A texture must be saved in an appropriate file format ( .bmp, .gif) before you can apply it to an object. Also, place all your textures in a subdirectory within your project folder (e.g. C:\InternalWorldsPlayer\MyWorld\textures). To apply a texture, follow these steps:
IMPORTANT NOTE: The filenames of textures you use will become case sensitive when uploaded to a server. To keep things simple, make all object and texture filenames lowercase.
The texture appears on the object in the 3D window, scaled to fit the object with a single image. You can change the tile size of the rect to repeat the image at a different scale.
To change the tile size, follow these steps:
NOTE: Tile Size is a property of the wall itself, rather than one of the material properties of the wall.
To change the color of an object, follow these steps:
To add text to a wall, follow these steps:
The text string appears on the wall. Click the Drive button and move around the room to check the appearance of the text. If necessary, you can adjust it by editing the following properties in the Material Texture Properties list:
Creating a New Room
To create a new room, follow these steps:
The simplest way to open a portal in an existing wall is to delete the wall and replace it with another wall containing a portal.
Note: You must create both Portals first before trying to connect them, referring to each portal by name. Note that you can create the second room (and its corresponding portal) while still in the first room -- see Tutorial 1: Lesson2 for detailed instructions.
To connect one portal to another portal, follow these steps:
To connect the destination portal back to the current room, walk into the newly connected room through the portal you just connected, turn around and select the destination portal. Follow the steps above, connecting the destination portal and name to the current room.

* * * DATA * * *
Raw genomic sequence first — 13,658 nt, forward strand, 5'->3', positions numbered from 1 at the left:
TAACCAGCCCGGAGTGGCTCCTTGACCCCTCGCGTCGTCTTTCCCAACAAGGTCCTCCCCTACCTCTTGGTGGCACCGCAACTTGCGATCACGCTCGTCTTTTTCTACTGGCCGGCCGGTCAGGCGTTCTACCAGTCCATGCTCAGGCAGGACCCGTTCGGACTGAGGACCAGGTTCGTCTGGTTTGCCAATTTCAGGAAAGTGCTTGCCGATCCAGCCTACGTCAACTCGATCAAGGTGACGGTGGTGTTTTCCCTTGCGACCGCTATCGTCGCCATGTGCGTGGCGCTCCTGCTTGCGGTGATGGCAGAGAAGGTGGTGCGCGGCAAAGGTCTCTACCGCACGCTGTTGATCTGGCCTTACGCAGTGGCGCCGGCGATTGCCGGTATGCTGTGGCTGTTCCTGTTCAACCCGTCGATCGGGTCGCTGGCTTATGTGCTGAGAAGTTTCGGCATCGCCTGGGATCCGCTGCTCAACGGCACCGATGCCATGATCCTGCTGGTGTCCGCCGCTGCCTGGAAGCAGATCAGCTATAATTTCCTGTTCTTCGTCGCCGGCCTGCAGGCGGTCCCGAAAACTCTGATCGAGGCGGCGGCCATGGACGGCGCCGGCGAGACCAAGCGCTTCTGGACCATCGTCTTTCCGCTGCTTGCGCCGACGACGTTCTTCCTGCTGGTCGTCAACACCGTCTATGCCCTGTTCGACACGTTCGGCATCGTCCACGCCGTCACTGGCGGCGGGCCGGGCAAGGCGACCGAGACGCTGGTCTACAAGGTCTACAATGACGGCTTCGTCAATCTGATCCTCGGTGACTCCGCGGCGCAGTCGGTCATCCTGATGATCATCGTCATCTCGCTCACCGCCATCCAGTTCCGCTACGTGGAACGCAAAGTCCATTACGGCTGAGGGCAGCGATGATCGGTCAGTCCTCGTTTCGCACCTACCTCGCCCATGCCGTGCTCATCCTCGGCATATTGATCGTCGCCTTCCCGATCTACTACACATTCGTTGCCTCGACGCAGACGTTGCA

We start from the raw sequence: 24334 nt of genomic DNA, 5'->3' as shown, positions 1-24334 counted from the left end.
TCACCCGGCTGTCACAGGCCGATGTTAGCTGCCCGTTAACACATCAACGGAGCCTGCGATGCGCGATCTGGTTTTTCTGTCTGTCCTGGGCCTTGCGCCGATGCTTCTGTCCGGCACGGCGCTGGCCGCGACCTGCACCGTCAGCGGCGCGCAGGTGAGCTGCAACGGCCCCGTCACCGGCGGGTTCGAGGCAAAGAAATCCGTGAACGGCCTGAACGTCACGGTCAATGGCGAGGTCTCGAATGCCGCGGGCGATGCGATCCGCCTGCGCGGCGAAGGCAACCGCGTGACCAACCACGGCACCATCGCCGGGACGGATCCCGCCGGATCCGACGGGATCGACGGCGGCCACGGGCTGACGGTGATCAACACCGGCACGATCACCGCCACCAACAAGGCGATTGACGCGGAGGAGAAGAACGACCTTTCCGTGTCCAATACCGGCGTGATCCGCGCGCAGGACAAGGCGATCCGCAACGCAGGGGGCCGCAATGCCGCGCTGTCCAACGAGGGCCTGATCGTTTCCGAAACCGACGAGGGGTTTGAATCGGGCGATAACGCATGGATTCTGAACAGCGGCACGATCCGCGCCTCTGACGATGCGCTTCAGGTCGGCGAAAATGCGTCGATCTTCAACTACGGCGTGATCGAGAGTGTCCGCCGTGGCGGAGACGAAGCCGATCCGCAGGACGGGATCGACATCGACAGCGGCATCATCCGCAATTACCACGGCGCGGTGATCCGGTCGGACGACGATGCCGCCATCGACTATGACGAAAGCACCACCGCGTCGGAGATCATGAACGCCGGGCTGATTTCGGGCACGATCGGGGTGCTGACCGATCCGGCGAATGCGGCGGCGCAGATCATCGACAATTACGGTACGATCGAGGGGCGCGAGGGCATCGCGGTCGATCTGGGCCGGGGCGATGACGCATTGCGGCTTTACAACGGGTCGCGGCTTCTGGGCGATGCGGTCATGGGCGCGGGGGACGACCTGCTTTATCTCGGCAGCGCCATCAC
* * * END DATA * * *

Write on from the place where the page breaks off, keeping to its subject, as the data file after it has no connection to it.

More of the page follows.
NOTE:If you ever see this type
Portal Portal331 specifies a connection to null#Room#SomePortal which isn't a portal!
you've most likely misspelled either the Destination Room Name or the Destination Portal Name. Make sure that you have typed in the names exactly - upper and lower case letters, blank spaces, etc.
To connect two worlds, you will need to add a RemotePortal action to the portals that are going to be connecting the two worlds.
NOTE: Currently there are Remote Portals listed in the Objects Library. These are obsolete and will be removed in a future version of WorldsShaper.
To connect two worlds via portals, follow these steps:
If a world you are connecting to takes awhile to load, you will see a default solid color where the portal is until the world has finished loading. To avoid this, you must add a texture to the portal itself. You will only see the texture when the world on the other side is loading. To add a texture to a portal, follow these steps:
The libraries can be viewed with icons or just with text. Under the Libraries menu at the top of WorldsShaper, click on Icons On/Off to toggle between the icons and text.
All of the libraries use the same "drag and drop" method to add a library item to the hierarchy or to another object. To add an item from a library, follow these steps:
To add an item from the Objects Library, follow these steps:
There are seven parameters that all Objects share in common. These are:
You can choose from four walls as objects: North facing (Cyan), South facing (Yellow), East facing (Magenta) and West (Red). The default size of each wall is 1000 WorldsShaper units wide by 240 WorldsShaper units high. The Cyan wall's lower left corner comes in at the coordinates 0,0,0, the Yellow wall at 0,1000,0, the Red wall at 1000,1000,0, and the Magenta wall at 1000,0,0. A Ceiling and Floor are both 1000x1000 WorldsShaper Units.
Specific properties of Walls, Floor and Ceiling
A shape is any .rwx or .rwg file you want to add to a room, such as a table.
Specific properties of Shape
These are pre-built WObjects that contain two small walls with a portal inbetween them, their total width = 1000 WorldsShaper units. They are listed in the Objects Library as South Wall/Portal, West Wall/Portal, etc., and have the same properties as a normal WObject (see Grouper).
NOTE: Currently there is a bug with portals grouped in a WObject. They will not connect with other portals. You will have to delete the Portal from the WObject contents (listed as "east facing", "west facing" etc.), and then add a single Portal to the Room Environment Contents to replace it.